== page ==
BEIJING — During their controversial six-decade-rule of Tibet, China’s Communist Party leaders have been accused by human rights groups of trying to tame the restive region by imprisoning Tibetan political prisoners, keeping in exile their leader the Dalai Lama and repressing Tibetan religion and culture.
Now, China has turned to interracial marriage in an apparent attempt to assimilate Tibetans and stamp out rebellious impulses.
In recent weeks, Chinese officials in charge of the Tibetan Autonomous Region have ordered a run of stories in local newspapers promoting mixed marriages. And according to newly published government reports, the government has adopted a series of policies in recent years favorable to interracial couples.
Urging officials to push mixed marriages harder, China’s highest official in the Tibetan region, Chen Quanguo, recently staged a photo op with 19 mixed families.
“As the saying goes, ‘blood is thicker than water,’ we should make our ethnic relationship like that,” Chen said at the meeting in June, according to the state-run Tibetan Daily. The government must “actively promote intermarriages.”
So far, the government push has seen some success.
In a report published this month celebrating such policies, the Communist Party’s research office in Tibet said mixed marriages have increased annually by double-digit percentages for the past five years, from 666 couples in 2008 to 4,795 couples in 2013.
While avoiding specifics, the report attributed the growth to favorable policies in areas such as social security, reproductive rights, vacations, prizes and special treatment for children born from such marriage, including education, employment and Communist Party membership.
The government has focused on Tibetans marrying Han Chinese.
Tibet’s population is roughly 90 percent Tibetan and 8 percent Han Chinese. Demographics for China as a whole is the reverse at 92 percent Han Chinese and less than 1 percent Tibetan.
The government has sold the effort in state-run media as a way to achieve ethnic unity, but critics argue that its true aim is to further weaken Tibetan culture.
In a phone interview, Tibetan poet Tsering Woeser, an activist who has frequently clashed with authorities, likened the promotion of intermarriage to the worst practices of colonization.
There’s nothing objectionable about couples from different backgrounds coming together naturally, she said. Woeser herself is married to a Han Chinese, dissident writer Wang Lixiong. But when the authorities use it as a tool and create policies to encourage it, she said, it feels wrong.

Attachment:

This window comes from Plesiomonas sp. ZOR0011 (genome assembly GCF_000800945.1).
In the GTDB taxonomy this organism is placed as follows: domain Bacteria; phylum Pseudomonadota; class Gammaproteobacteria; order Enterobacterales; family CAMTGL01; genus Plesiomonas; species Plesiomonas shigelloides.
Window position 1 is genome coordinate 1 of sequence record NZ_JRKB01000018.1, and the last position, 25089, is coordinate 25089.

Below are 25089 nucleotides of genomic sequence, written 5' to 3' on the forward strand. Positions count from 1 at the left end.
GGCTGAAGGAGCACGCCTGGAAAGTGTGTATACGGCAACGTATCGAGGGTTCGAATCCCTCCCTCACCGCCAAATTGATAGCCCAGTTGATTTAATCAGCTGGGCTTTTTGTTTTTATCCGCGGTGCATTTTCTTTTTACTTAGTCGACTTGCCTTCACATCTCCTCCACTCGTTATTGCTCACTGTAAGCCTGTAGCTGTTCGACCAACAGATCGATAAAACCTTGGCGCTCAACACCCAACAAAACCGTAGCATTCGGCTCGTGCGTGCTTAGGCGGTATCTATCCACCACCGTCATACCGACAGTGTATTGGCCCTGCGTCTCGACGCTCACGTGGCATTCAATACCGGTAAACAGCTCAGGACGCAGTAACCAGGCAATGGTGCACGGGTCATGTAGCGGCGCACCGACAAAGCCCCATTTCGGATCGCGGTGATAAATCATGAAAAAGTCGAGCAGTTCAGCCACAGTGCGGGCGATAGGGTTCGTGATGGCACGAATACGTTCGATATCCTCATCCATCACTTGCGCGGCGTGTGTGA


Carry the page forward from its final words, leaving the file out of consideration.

She compared it to Japanese police being encouraged to marry local women during Japan’s occupation of Taiwan.
For weeks, government-run newspapers in Tibet have featured happy mixed couples in which the children love both cultures and equally speak Tibetan and Mandarin.
But among Tibetans, there is great fear about losing their culture and traditions.
Government policy requires mixed couples to choose early on what ethnicity to designate their children in official documents. Many choose to name their children as Han rather than Tibetan, believing that it gives their children a chance at a better life, said a 28-year-old Tibetan woman who works at a local government department. She spoke on the condition of anonymity for fear of losing her job.
Many also send their children to study in the better schools of mainland China rather than in Tibet, she said.
While the percentage of Tibetans who marry Han may be increasing there, the total number remains small, she noted.
At Chen’s meeting with mixed families on June 18, the party secretary of Tibet praised intermarriage, calling it recognition of the great motherland, Chinese as a people, Chinese culture, and the path of socialism with Chinese characteristics, according to state media.
Chen called for government departments to use everything in their power and designate key officials to steer public opinion. Party and government officials should act as matchmakers, he said.
Nationwide, China has long offered ethnic minority groups favorable treatment as a way to try to integrate them into society, a policy that is often criticized by Han and ethnic minorities alike.
When one or both spouses are of ethnic minority, a couple can generally have up to three children, despite China’s one-child policy. Ethnic students are given extra scores for their minority status in college entrance exams. Intermarried families are also often awarded honors for being “models of ethnic unity” and are sometimes favored for government positions.
And Chinese history is dotted with examples of interracial marriage as a strategy to maintain peace. One of the most famous stories is the marriage between Chinese Princess Wencheng of the Tang Dynasty and Songtsan Gambo, then king of Tibet, which sealed a peace treaty.
The story was turned into an outdoor musical last August, promoted by the government, and is showing in Tibet.